The weather was warm and sunny and the crowds relaxed and interested at the annual Kensington (MD) Festival of the Book on Sunday. We were busy at our booth all day. At my booth, I displayed my 90’s Club mystery novels, author Millie Mack displayed her Faraday mystery novels, and my husband Roger McIntire displayed his practical books for parents.

Selling at a book fair is not easy. Most passersby will do just that. Pass by. You have to stand out front, establish eye contact, and ask them, “Can I tell you about my books?” Most

Millie Mack, author of the Faraday mysteries.
Millie Mack, author of the Faraday mysteries.
people will say, “Okay.”

All three of us at our booth were generous to the others. After describing our books and answering questions, we directed the visitor

to another author at our booth, and when that person finished, he or she directed the visitor to the third. This, my friends, is the way to run a railroad, that is, a book fair.

Of course we like to make our booth look interesting and attractive. We’ve found over the years that having more books to sell rather than one brings in more people, so sharing the booth or running a cooperative booth makes sense. We’ve put out bowls of candy sometimes, but that doesn’t do too much except give out candy.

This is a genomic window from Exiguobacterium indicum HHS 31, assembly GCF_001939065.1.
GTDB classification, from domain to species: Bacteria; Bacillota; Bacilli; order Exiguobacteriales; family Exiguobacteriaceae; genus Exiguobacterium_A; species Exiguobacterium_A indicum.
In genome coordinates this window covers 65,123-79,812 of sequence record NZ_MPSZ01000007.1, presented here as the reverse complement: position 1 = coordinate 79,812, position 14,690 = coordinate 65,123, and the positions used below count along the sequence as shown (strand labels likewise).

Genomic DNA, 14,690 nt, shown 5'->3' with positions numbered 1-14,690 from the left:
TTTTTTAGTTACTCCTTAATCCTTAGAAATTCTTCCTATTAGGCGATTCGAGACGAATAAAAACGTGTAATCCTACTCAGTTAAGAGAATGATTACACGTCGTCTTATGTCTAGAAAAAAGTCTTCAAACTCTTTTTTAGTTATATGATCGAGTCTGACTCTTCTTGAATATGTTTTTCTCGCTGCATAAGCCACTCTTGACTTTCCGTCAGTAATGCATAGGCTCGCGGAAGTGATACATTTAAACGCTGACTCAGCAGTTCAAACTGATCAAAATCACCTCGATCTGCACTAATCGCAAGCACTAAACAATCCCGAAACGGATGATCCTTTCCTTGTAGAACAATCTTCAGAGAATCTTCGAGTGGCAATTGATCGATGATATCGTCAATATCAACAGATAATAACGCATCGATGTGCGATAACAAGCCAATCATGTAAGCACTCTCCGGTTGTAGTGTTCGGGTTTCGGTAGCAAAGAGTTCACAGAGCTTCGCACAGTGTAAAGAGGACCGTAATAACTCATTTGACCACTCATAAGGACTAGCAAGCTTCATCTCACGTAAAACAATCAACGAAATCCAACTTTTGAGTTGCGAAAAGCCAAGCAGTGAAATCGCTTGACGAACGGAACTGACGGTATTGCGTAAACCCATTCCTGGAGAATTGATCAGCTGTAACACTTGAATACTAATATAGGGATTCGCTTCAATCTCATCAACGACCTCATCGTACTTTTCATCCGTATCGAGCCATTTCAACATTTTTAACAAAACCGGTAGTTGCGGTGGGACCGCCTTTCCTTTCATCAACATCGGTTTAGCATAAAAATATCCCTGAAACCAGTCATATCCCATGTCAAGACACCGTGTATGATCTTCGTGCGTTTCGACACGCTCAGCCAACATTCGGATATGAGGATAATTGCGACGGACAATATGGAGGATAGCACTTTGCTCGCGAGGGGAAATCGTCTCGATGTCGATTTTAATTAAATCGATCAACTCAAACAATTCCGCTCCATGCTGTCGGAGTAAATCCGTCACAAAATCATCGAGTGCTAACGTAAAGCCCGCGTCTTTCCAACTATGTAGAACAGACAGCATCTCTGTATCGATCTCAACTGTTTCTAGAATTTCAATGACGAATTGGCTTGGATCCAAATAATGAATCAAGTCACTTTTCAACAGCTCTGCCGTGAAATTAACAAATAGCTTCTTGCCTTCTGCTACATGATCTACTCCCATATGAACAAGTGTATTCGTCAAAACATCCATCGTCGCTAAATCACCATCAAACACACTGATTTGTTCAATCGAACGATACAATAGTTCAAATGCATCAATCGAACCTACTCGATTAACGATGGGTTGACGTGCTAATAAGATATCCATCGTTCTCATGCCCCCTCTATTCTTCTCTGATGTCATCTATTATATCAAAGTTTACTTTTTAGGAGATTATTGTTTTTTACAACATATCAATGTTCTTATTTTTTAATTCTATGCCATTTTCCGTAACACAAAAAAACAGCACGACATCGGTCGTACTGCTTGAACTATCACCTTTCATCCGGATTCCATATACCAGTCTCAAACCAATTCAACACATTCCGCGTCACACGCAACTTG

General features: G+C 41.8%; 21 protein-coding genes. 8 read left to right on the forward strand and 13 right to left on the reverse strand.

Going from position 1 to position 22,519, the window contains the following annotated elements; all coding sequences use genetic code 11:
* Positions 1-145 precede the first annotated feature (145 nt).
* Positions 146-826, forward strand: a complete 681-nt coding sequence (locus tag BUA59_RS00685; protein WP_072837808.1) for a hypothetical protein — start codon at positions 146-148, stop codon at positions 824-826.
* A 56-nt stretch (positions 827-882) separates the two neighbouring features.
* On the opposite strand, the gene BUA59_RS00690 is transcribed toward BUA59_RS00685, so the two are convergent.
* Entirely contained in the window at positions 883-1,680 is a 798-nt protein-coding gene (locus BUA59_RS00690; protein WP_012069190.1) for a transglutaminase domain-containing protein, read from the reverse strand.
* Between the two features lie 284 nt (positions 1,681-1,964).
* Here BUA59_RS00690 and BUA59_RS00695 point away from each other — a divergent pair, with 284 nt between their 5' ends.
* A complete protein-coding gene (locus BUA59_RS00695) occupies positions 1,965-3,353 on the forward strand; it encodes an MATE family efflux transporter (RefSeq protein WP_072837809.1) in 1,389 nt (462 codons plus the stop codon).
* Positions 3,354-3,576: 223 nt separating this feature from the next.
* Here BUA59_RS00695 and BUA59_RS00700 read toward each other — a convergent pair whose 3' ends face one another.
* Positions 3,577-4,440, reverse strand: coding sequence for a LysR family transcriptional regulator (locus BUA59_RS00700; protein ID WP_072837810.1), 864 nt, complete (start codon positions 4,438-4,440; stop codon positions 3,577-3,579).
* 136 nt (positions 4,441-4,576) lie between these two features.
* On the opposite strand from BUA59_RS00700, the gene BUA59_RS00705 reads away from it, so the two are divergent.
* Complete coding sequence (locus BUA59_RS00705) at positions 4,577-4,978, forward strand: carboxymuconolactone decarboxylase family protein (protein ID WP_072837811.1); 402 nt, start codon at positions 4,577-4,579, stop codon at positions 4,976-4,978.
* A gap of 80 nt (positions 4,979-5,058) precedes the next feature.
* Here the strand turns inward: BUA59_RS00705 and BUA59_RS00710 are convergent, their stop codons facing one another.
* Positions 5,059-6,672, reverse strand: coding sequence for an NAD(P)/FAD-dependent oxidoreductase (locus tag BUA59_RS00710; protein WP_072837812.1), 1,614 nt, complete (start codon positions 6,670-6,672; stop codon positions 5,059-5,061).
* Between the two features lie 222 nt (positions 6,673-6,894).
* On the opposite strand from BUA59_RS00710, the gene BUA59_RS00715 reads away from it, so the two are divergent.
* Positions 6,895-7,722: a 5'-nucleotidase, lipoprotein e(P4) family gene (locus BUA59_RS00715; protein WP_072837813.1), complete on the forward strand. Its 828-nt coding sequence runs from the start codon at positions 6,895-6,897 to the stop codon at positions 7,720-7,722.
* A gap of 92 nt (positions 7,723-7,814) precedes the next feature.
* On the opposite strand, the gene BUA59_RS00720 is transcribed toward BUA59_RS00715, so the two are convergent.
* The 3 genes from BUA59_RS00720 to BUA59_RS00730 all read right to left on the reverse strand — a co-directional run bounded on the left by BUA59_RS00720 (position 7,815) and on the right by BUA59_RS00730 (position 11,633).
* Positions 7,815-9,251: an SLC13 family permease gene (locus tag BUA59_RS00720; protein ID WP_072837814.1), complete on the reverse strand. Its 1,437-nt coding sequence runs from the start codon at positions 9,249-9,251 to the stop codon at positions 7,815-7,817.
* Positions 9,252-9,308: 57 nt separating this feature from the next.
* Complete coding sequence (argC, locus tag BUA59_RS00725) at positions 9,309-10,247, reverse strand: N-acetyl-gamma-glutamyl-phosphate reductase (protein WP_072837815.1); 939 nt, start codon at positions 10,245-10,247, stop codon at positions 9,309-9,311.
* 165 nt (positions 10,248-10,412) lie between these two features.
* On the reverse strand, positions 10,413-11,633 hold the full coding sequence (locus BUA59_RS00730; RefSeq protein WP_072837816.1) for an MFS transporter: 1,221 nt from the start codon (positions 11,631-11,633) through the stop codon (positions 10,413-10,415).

As I walked around the fair yesterday, I noticed some authors sitting behind tables stacked with their books and watching the passersby. Hope was written over their faces that someone would stop by and talk to them, maybe even buy their book but they made no effort to engage anyone. Worse were the authors sitting behind their tables stacked with books and looking not at the passersby but at the book they were reading in their lap. This is not good.

The sales we make at our booth rarely cover the expense of the event, but we make sure to give out cards about our availability for speaking engagements, bookmarks, giveaways with our name and website, and any novelty items we might have to give or sell. It’s the exposure and the opportunities that count.

Another good bet is to collect e-mails by holding a raffle and asking people to enter by filling in a small form and putting it in a bowl.

We’re always looking for new ideas, so if you have other tips, I hope you’ll share them with us.
– Eileen Haavik McIntire